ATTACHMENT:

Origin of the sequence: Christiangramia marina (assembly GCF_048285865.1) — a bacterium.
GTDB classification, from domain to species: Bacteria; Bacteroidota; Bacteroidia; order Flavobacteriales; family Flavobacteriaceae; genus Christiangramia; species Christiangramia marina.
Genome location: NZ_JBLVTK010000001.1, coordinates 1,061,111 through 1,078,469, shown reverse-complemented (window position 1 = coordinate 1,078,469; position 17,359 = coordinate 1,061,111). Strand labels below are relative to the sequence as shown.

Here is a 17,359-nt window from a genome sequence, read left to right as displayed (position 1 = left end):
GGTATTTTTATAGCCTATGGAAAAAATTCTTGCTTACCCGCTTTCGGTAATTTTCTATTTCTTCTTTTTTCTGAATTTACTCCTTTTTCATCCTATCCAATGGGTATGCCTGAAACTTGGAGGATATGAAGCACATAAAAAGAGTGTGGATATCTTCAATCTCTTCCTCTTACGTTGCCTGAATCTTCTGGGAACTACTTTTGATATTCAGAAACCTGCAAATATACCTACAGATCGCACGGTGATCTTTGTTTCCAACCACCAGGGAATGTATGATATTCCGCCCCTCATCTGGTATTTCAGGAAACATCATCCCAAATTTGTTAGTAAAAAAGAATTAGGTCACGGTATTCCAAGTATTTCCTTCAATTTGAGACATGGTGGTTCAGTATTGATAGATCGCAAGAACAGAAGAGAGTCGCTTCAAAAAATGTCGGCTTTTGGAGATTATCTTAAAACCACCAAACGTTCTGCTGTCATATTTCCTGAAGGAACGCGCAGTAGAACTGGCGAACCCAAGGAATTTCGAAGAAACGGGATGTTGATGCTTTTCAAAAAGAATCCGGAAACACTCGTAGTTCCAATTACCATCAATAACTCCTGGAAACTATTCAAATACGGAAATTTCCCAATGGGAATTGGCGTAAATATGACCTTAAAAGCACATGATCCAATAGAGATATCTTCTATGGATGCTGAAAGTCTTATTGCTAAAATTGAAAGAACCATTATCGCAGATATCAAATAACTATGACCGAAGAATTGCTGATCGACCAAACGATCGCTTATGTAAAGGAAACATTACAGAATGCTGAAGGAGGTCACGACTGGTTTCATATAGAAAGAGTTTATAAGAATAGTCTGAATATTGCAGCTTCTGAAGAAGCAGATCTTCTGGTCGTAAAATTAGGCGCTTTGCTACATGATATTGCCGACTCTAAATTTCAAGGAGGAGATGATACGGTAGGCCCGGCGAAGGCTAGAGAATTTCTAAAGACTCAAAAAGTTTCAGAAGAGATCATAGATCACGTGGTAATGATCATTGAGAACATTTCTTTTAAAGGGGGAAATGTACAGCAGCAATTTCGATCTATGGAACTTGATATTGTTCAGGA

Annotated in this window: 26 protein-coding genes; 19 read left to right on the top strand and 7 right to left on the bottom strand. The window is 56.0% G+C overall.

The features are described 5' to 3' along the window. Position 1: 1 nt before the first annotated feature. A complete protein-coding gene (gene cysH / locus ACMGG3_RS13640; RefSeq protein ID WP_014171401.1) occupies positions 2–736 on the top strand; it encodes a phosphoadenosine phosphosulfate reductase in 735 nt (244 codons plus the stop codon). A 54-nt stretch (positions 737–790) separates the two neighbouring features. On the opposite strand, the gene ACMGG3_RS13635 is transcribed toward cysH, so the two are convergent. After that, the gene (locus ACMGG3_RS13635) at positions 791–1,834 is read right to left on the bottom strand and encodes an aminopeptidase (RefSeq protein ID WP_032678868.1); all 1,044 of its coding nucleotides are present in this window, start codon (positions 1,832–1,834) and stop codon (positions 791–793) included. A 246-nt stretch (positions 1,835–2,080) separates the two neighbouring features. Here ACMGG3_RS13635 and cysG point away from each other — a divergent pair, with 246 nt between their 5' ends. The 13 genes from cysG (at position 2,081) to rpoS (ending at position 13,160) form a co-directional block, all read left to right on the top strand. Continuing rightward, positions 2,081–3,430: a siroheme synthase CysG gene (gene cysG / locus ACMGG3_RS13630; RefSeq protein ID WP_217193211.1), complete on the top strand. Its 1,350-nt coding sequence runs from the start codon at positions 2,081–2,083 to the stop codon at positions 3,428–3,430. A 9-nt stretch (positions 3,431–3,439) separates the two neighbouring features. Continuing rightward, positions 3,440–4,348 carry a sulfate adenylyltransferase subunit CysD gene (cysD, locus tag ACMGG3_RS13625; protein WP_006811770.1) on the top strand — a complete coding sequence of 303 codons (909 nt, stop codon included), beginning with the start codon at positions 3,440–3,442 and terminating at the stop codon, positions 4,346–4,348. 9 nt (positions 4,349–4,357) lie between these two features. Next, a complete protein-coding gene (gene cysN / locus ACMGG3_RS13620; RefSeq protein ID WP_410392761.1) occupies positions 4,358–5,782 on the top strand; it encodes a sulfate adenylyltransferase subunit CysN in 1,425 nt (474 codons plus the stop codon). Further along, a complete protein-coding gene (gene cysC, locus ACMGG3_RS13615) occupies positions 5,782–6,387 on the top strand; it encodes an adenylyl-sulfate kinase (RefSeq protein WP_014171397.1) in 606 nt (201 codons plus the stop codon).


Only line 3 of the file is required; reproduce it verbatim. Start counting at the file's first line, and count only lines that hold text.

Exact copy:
Genome location: NZ_JBLVTK010000001.1, coordinates 1,061,111 through 1,078,469, shown reverse-complemented (window position 1 = coordinate 1,078,469; position 17,359 = coordinate 1,061,111). Strand labels below are relative to the sequence as shown.